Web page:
Sunday, March 2, 2003
Kids and crime
Track down guns as well as the drugs
Police have not yet recovered the gun a 13-year-old boy used to shoot three teens, killing one, in North Fairmount on Feb. 20.
But I'm sure they'd like to know what I'd like to know: How did that gun get into that boy's hand?
It's a cruel reality that in most poor black neighborhoods, it's easier to get a gun than it is to get a good education or a decent job. Too many African-American youths are arming themselves.
Law enforcers need to target the flow of guns, in addition to drugs.
Police have made progress on drugs. Major roundups have landed dozens of street-level, easy-to-see drug dealers in jail. Dozens of guns have been confiscated.
But we all know it's not enough. I didn't see the word "kingpin" in any of the police press releases. We've yet to touch most of the guys behind the guys on the street, much less the people arming them.
Last year Cincinnati police seized or recovered 1,200 guns. The year before it collected 1,100 - significantly more than the usual 800 to 900 in a typical year, says Lt. Steve Kramer of the Cincinnati Police Department.
The bump in gun recoveries may be because the city and the federal Bureau of Alcohol, Tobacco, Firearms and Explosives have each devoted agents and officers to gun investigations in the past year or so, Kramer says.
Cincinnati police put three detectives on firearms investigations, and the ATF added three agents for a total of six. The ATF has only nine agents serving 24 counties in Ohio and Northern Kentucky.
So far, the efforts have resulted in 56 criminal gun cases going to federal court, where they'll garner hefty federal prison sentences. Almost all those cases, though, involved gun holders committing crimes, not gun suppliers selling weapons, Kramer says. Only a few cases were based on undercover officers or informants making illegal gun buys.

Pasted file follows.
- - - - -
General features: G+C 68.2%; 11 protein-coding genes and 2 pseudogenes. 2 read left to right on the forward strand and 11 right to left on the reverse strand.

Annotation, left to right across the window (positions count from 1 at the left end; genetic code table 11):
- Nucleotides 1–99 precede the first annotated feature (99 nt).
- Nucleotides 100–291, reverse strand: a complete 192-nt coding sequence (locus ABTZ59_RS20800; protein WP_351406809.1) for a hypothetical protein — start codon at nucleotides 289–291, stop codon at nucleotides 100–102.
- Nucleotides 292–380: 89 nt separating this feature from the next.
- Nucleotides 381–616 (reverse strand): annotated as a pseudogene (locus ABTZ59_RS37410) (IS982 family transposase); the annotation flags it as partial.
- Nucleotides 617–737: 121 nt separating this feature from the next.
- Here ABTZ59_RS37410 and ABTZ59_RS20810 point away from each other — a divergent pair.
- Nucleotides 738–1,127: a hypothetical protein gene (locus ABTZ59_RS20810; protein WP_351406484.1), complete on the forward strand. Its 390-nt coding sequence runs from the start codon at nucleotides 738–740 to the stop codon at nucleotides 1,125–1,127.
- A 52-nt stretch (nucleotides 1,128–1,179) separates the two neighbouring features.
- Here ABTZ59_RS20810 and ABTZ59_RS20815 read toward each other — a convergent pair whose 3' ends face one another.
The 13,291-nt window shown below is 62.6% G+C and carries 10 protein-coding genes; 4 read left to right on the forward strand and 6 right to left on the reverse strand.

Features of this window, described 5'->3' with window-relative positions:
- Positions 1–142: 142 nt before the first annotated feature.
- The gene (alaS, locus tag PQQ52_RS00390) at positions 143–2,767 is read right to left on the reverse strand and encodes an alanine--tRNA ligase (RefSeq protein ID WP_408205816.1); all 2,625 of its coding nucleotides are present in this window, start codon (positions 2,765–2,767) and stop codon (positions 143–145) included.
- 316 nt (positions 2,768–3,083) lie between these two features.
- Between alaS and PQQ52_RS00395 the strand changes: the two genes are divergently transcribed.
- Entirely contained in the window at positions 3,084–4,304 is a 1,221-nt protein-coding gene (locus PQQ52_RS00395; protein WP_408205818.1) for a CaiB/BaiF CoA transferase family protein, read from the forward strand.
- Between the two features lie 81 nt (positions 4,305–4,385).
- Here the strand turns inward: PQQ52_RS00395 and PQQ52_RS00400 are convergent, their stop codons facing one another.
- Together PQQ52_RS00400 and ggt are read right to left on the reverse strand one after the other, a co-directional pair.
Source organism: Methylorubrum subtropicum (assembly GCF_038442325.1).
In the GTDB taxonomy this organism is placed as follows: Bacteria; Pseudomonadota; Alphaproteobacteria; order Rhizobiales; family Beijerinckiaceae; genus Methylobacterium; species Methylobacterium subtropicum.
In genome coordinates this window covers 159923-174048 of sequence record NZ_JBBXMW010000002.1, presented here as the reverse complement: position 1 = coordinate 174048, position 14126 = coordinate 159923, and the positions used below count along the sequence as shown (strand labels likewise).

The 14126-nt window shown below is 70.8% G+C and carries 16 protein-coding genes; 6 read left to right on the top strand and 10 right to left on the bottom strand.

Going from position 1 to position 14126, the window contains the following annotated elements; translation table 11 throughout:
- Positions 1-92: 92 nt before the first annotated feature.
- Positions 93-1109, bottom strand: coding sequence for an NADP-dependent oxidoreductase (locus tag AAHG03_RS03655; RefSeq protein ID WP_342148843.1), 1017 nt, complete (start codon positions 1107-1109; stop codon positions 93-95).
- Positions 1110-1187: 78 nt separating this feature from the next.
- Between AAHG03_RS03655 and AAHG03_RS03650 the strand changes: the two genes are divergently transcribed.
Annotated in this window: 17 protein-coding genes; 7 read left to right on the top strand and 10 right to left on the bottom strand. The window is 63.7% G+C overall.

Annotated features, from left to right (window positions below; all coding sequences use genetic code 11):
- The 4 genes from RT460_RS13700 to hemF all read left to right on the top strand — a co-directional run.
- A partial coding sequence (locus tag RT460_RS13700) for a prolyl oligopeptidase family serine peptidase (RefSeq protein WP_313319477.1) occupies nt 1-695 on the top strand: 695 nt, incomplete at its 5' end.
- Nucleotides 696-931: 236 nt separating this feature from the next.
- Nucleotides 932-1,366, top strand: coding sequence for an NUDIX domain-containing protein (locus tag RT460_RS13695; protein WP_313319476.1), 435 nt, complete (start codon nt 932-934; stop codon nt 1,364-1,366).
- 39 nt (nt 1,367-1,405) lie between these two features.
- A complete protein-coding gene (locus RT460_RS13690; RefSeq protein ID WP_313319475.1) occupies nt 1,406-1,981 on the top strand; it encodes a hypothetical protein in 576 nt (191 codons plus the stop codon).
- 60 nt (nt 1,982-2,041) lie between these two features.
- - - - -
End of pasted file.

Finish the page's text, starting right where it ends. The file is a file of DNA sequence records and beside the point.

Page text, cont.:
Most people supplying guns to high-crime neighborhoods are hard to catch, being partially shielded by liberal gun laws in Ohio and nationwide.
Unlike drugs, it's legal for adults to buy guns if they don't have a felony conviction, a protective order against them or mental illness. Licensed dealers keep very little information about purchasers and send information to law enforcement only if there are sizeable gun purchases (like 10 or more at once). Many guns also are sold at gun shows, flea markets and private sales, generating no paperwork.
Ohio is considered a supply state for illegal guns, Kramer says, based on the number of guns used in crimes nationwide but traced back here.
Only in the past three years or so has law enforcement in Cincinnati had the gear to trace guns recovered in crimes, says Christopher Tardio, the ATF's resident agent in charge.
Breakdowns aren't available for 2002 or 2001, but in 2000, Cincinnati police traced 877 guns used in crimes. More than 82 percent of those guns changed hands at least once before the crime.
According to an ATF report, Cincinnati's guns make it from legal sale to a crime faster than the national average. About 38 percent of locally traced crime guns are 3 years old or less.
The shorter "time-to-crime" indicates illegal diversion involving new guns, the ATF wrote.
Of Cincinnati's recovered crime guns, 65 percent were wielded by adults age 25 and older, 28 percent were used by adults age 18 to 24, and 6 percent were held by juveniles.
Expect the 2001 and 2002 stats to document more young gun users, law officers say. Drugs and guns may drive Cincinnati's murder rate; but too often young people are at the wheel.
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